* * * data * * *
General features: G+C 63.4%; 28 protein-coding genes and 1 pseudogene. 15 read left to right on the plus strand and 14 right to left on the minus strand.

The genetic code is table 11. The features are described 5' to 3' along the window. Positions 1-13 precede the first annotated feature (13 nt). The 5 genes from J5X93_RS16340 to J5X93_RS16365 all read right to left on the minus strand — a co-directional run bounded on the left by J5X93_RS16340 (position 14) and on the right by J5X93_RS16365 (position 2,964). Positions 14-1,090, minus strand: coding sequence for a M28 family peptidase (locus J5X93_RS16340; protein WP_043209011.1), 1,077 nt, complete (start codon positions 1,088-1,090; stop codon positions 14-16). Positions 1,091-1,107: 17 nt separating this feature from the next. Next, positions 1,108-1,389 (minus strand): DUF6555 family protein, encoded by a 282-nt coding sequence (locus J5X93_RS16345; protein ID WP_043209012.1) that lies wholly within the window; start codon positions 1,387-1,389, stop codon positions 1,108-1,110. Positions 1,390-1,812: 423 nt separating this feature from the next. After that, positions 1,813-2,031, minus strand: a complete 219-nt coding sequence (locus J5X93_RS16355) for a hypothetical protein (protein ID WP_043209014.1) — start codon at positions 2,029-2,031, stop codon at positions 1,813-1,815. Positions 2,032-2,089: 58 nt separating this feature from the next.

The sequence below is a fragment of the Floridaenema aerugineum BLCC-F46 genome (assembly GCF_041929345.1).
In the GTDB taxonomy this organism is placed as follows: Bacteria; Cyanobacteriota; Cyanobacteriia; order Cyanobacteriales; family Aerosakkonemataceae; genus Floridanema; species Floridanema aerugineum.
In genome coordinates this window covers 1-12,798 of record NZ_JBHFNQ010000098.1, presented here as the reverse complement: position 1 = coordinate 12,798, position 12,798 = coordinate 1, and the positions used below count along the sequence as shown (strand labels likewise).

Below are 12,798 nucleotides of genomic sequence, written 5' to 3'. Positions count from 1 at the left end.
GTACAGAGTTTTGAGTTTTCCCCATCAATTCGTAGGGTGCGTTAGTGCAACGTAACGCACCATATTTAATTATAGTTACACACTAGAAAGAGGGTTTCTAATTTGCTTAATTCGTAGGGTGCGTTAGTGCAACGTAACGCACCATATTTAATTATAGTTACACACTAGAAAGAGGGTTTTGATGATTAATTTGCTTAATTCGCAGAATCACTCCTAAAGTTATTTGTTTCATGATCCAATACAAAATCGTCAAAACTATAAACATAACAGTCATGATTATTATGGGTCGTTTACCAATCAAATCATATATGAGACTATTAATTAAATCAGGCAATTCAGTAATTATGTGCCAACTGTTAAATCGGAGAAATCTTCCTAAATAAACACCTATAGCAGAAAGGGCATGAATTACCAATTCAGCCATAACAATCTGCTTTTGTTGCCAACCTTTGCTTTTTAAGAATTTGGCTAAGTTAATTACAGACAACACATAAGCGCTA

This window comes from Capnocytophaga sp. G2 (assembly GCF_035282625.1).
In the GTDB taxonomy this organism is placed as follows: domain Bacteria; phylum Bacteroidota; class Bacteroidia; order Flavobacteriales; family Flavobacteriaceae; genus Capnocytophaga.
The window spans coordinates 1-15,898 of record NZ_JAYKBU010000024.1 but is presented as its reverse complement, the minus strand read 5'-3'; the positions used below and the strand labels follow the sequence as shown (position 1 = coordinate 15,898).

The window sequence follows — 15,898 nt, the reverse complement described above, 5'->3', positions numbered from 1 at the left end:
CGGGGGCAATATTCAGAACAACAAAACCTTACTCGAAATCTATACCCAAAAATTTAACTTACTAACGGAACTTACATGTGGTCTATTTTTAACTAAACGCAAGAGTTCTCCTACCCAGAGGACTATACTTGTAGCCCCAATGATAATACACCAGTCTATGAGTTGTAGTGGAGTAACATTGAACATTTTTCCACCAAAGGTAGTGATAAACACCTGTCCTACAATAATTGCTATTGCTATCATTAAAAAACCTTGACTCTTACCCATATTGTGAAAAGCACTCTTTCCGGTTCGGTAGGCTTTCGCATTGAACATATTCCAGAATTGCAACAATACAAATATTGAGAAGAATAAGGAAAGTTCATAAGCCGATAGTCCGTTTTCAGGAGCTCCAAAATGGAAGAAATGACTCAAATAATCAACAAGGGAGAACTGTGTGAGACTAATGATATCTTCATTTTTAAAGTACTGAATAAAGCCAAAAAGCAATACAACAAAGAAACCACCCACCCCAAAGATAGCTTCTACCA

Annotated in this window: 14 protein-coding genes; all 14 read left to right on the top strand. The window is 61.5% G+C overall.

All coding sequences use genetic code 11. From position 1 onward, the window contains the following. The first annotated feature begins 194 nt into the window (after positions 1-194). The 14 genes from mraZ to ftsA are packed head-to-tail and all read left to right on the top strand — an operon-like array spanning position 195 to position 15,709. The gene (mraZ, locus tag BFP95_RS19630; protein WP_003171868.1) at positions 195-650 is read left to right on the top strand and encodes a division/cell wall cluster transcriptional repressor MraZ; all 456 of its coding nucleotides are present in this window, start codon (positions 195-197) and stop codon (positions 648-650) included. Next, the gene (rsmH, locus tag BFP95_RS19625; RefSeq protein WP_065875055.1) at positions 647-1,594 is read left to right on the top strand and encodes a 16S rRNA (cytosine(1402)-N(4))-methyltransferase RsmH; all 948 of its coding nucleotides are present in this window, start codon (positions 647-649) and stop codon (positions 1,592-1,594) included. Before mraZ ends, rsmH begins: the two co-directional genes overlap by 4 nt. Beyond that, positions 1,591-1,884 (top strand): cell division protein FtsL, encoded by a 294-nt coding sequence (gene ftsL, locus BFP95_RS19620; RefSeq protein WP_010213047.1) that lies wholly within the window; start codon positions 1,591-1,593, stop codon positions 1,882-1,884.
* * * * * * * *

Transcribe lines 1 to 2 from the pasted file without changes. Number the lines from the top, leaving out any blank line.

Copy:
General features: G+C 63.4%; 28 protein-coding genes and 1 pseudogene. 15 read left to right on the plus strand and 14 right to left on the minus strand.

The genetic code is table 11. The features are described 5' to 3' along the window. Positions 1-13 precede the first annotated feature (13 nt). The 5 genes from J5X93_RS16340 to J5X93_RS16365 all read right to left on the minus strand — a co-directional run bounded on the left by J5X93_RS16340 (position 14) and on the right by J5X93_RS16365 (position 2,964). Positions 14-1,090, minus strand: coding sequence for a M28 family peptidase (locus J5X93_RS16340; protein WP_043209011.1), 1,077 nt, complete (start codon positions 1,088-1,090; stop codon positions 14-16). Positions 1,091-1,107: 17 nt separating this feature from the next. Next, positions 1,108-1,389 (minus strand): DUF6555 family protein, encoded by a 282-nt coding sequence (locus J5X93_RS16345; protein ID WP_043209012.1) that lies wholly within the window; start codon positions 1,387-1,389, stop codon positions 1,108-1,110. Positions 1,390-1,812: 423 nt separating this feature from the next. After that, positions 1,813-2,031, minus strand: a complete 219-nt coding sequence (locus J5X93_RS16355) for a hypothetical protein (protein ID WP_043209014.1) — start codon at positions 2,029-2,031, stop codon at positions 1,813-1,815. Positions 2,032-2,089: 58 nt separating this feature from the next.